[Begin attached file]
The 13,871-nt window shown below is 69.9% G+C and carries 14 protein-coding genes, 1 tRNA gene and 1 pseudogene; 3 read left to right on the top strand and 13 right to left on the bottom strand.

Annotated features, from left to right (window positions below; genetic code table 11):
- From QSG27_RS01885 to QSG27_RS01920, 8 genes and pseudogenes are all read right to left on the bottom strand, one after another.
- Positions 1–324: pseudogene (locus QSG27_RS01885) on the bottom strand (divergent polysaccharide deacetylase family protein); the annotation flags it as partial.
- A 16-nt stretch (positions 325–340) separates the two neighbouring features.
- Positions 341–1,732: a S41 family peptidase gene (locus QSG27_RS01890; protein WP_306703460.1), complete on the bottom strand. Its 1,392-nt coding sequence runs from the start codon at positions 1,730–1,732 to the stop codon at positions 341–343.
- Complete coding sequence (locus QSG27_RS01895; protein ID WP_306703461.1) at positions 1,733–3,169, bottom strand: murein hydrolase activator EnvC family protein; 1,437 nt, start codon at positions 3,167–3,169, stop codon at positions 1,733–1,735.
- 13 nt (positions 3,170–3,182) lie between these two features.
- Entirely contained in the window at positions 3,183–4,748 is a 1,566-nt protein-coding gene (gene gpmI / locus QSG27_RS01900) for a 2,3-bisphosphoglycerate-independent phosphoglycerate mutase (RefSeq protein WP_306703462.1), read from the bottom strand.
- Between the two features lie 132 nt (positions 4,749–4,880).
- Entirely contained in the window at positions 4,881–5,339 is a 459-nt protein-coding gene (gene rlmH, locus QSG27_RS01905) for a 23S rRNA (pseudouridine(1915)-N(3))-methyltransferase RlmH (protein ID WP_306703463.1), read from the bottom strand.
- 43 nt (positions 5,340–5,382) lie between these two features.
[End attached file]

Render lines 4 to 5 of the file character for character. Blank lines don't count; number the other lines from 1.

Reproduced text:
- Positions 1–324: pseudogene (locus QSG27_RS01885) on the bottom strand (divergent polysaccharide deacetylase family protein); the annotation flags it as partial.
- A 16-nt stretch (positions 325–340) separates the two neighbouring features.